What It's Like to Be a Female Aerospace Engineer
October 24, 2017
When it comes to aerospace, engineers design aircraft, satellites and spacecraft and so much more.
At Honeywell, we are inspired by many female engineers and the Society of Women Engineers (SWE) recently honored two of them.
Terri Taylor, Senior Staff Engineer
Engineer for: 35 years
Award: Resnik Challenger Medal
Why engineering: I was inspired to become an engineer more than 30 years ago, thanks to science fiction novels. Works by Heinlein and Asimov talked about space travel, making engineering sound very appealing to me at a time when girls typically studied typing and shorthand, not science and math.
What is your job:
Space exploration is not possible without an Attitude Control System (ACS) to steer, stabilize and point the spacecraft. Bearings that perform flawlessly year after year after year are the heart of the ACS. I am the innovator of spin bearing technology, which doubles the life of satellites and deep space missions.
What did you do to earn thisaward?
I furthered the development and application of spin-bearing technology that steer, stabilize, and point a spacecraft. This contribution to space has helped provide reliable, longer-lived spacecraft, and impacted satellites such as WorldView (images for Google Earth), GOES (meteorology) and more.
What hurdles have youencountered in your professional career?
When I started my first engineering job in 1982, I walked into a roomful of men who “had seen everything” and there was still a bit of “a man could raise a family on the salary they pay you” thinking. They were nice men and I learned a lot from them, but until I had the courage to stand up and say “enough, my opinion matters and is just as valid as yours” I was a second-class engineer.
What advice do you give toyoung engineers?
In my experience, no one starts their day saying “I am going to do great things” &endash; it is the uncompromising demand for high quality, the hard work and the refusal to accept failure that, upon reflection, measure a job well done. You will never be remembered for getting into trouble, you will be remembered for how you got out of it.
Terri Taylor with Jonna Gerken, SWE President
Jennifer Reich, Aerodynamics Analysis
Jennifer ispointing to the exhaust of the AGT1500 engine.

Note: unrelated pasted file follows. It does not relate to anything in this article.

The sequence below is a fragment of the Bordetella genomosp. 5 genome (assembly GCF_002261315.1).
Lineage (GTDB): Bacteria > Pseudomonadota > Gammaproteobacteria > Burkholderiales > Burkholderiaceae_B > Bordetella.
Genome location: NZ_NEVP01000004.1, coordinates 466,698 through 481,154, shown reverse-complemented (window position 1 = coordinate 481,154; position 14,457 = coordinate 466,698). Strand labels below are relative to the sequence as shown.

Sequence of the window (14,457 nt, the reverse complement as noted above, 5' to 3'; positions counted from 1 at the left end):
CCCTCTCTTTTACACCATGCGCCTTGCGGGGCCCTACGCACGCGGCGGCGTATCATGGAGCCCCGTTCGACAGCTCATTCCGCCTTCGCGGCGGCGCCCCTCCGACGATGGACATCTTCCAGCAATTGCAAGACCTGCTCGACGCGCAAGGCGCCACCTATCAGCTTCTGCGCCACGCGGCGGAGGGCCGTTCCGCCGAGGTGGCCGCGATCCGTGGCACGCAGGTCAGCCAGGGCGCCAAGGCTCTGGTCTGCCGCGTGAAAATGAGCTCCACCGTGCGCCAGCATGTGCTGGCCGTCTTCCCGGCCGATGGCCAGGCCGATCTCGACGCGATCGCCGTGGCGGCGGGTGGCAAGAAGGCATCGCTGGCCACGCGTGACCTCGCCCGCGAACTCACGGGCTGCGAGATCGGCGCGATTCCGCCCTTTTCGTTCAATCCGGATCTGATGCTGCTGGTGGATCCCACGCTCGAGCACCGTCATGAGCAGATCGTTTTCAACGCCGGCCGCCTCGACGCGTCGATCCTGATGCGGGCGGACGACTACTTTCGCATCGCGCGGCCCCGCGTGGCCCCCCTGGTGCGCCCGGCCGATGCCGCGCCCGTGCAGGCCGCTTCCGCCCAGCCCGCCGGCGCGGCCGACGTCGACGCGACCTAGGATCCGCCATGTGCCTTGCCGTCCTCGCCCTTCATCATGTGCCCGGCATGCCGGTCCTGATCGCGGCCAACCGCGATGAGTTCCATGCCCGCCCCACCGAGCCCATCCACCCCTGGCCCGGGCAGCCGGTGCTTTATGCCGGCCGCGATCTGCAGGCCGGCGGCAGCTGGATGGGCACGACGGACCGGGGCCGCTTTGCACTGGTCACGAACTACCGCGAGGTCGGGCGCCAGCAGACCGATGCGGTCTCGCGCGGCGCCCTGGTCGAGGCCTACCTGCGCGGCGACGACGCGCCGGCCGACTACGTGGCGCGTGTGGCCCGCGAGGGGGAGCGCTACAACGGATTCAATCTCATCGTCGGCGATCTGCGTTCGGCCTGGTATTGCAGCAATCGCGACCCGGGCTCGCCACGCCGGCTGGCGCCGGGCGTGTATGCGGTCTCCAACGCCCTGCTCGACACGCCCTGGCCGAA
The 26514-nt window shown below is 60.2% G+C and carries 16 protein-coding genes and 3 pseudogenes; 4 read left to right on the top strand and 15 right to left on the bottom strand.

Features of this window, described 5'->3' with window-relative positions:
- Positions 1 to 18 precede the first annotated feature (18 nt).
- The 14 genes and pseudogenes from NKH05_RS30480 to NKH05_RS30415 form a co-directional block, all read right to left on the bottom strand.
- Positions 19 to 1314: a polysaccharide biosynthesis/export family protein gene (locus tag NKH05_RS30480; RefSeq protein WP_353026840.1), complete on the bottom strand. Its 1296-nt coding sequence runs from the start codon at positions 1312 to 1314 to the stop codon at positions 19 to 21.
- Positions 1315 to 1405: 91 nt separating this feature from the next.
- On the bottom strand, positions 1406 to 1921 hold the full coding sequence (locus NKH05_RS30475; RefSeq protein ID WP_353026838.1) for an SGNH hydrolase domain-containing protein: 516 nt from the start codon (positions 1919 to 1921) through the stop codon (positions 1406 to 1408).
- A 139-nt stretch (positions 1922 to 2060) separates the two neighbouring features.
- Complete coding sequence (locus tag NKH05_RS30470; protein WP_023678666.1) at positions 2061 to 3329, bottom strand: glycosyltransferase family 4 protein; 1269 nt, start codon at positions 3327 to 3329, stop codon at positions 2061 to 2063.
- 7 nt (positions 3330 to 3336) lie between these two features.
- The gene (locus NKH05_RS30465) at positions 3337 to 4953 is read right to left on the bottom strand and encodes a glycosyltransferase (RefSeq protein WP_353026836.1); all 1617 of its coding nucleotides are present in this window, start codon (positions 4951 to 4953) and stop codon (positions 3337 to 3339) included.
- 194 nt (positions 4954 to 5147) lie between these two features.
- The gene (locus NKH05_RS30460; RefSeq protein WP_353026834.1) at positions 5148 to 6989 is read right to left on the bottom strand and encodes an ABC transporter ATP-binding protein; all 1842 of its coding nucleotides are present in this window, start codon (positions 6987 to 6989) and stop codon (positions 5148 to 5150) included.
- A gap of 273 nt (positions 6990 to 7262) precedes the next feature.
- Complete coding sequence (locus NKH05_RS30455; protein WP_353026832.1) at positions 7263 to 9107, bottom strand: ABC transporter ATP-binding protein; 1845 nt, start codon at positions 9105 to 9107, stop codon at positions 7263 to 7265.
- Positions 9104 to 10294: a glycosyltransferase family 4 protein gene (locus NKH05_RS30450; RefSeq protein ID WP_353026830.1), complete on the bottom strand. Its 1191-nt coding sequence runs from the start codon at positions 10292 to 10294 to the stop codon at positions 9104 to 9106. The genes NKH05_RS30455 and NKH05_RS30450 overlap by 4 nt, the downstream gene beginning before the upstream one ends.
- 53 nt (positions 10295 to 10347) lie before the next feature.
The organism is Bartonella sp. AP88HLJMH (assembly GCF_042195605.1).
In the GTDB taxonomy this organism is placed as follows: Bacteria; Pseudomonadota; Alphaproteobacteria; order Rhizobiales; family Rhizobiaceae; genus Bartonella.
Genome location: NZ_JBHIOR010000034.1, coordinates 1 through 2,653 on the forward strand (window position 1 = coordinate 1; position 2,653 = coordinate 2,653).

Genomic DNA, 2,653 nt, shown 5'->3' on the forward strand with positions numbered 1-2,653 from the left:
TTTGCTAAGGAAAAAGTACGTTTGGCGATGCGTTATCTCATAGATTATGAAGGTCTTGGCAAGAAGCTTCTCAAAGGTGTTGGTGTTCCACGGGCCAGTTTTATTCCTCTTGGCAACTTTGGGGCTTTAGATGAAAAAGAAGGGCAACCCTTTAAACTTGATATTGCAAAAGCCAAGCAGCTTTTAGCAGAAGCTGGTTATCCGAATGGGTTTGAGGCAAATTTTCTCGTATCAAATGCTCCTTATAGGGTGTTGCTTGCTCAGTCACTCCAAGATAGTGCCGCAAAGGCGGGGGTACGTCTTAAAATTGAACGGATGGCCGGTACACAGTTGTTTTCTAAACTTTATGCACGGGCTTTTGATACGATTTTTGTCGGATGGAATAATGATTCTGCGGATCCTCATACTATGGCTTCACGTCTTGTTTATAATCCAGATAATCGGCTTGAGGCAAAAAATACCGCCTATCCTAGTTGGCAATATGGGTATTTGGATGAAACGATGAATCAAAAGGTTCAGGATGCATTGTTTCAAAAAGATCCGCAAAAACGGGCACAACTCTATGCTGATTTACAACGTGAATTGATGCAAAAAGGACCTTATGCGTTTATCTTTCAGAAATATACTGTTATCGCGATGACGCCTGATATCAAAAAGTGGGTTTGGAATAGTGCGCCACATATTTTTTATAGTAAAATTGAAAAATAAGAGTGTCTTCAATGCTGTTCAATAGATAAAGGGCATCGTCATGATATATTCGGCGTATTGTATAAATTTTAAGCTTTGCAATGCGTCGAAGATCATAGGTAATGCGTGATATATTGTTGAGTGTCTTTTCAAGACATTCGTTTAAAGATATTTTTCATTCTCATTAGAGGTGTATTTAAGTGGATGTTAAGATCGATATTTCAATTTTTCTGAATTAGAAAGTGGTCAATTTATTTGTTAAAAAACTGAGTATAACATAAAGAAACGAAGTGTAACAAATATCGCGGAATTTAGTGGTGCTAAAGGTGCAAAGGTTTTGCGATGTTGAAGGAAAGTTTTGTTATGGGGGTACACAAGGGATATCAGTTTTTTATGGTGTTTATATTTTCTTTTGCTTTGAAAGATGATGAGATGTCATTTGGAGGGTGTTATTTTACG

Engineer for: 16 years
Award: Emerging Leader Award
Why engineering: I really liked math and science and I wanted a good job where I could utilize those skills and make a good living. And my mom really encouraged me. In high school I went to an engineering day camp and that really nailed it for me.
What is your job: I help solve complex problems in the design and development of valve and engine products on airplanes, helicopters, tanks, and missiles.
What did you do to win this award?
This award recognizes female engineers who have demonstrated outstanding technical excellence resulting in significant accomplishments. For me, that was my expertise in aerodynamic analysis using computational fluid dynamic tools to solve complex problems, and for encouraging the next generation of women to excel in engineering.
What hurdles have you encountered in your professional career?
The biggest hurdle I have faced is recognizing what “having it all” really means. I have learned that I can't have it all &endash; at least not all the time. And that is ok. Sometimes one area of life needs more attention than others, and which area that is will change. I have learned when it is better to say “no” even if I really want to say “yes.” Finding the balance, though, helps me find acceptance that I am doing my best and gives me pride in accomplishments that are achieved.
What are the biggest challenges for female engineers?
There aren't always a lot of women to socialize with when you are an engineer, but everyone still has family, pets, house projects, hobbies and vacations. So I always try to find common ground with any co-worker.
Sandia Lab Colleagues
Sandia National Laboratories, which is operated by Honeywell, also has three engineers who won awards from SWE.